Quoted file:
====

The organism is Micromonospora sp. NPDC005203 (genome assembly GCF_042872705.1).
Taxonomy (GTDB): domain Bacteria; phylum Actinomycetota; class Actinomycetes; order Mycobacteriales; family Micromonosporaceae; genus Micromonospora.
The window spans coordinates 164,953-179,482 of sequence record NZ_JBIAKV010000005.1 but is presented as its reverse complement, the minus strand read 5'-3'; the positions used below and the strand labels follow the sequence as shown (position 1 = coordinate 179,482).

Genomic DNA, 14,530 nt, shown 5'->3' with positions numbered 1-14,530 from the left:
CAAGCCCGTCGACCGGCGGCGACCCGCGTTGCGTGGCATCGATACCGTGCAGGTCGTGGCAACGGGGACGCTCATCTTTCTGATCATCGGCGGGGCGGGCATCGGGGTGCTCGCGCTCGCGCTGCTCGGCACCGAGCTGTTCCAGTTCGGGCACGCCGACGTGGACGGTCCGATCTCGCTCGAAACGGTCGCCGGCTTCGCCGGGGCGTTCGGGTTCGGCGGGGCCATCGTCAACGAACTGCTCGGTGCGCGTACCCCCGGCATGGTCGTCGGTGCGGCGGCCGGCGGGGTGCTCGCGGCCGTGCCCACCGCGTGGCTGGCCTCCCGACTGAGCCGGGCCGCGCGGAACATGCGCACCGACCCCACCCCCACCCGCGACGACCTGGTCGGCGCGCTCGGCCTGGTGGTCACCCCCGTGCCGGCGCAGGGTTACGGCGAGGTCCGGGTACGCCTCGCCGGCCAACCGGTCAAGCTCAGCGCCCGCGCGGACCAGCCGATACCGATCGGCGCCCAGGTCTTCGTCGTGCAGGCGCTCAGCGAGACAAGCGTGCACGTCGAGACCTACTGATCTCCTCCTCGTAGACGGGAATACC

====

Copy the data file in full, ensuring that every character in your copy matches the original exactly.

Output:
The organism is Micromonospora sp. NPDC005203 (genome assembly GCF_042872705.1).
Taxonomy (GTDB): domain Bacteria; phylum Actinomycetota; class Actinomycetes; order Mycobacteriales; family Micromonosporaceae; genus Micromonospora.
The window spans coordinates 164,953-179,482 of sequence record NZ_JBIAKV010000005.1 but is presented as its reverse complement, the minus strand read 5'-3'; the positions used below and the strand labels follow the sequence as shown (position 1 = coordinate 179,482).

Genomic DNA, 14,530 nt, shown 5'->3' with positions numbered 1-14,530 from the left:
CAAGCCCGTCGACCGGCGGCGACCCGCGTTGCGTGGCATCGATACCGTGCAGGTCGTGGCAACGGGGACGCTCATCTTTCTGATCATCGGCGGGGCGGGCATCGGGGTGCTCGCGCTCGCGCTGCTCGGCACCGAGCTGTTCCAGTTCGGGCACGCCGACGTGGACGGTCCGATCTCGCTCGAAACGGTCGCCGGCTTCGCCGGGGCGTTCGGGTTCGGCGGGGCCATCGTCAACGAACTGCTCGGTGCGCGTACCCCCGGCATGGTCGTCGGTGCGGCGGCCGGCGGGGTGCTCGCGGCCGTGCCCACCGCGTGGCTGGCCTCCCGACTGAGCCGGGCCGCGCGGAACATGCGCACCGACCCCACCCCCACCCGCGACGACCTGGTCGGCGCGCTCGGCCTGGTGGTCACCCCCGTGCCGGCGCAGGGTTACGGCGAGGTCCGGGTACGCCTCGCCGGCCAACCGGTCAAGCTCAGCGCCCGCGCGGACCAGCCGATACCGATCGGCGCCCAGGTCTTCGTCGTGCAGGCGCTCAGCGAGACAAGCGTGCACGTCGAGACCTACTGATCTCCTCCTCGTAGACGGGAATACC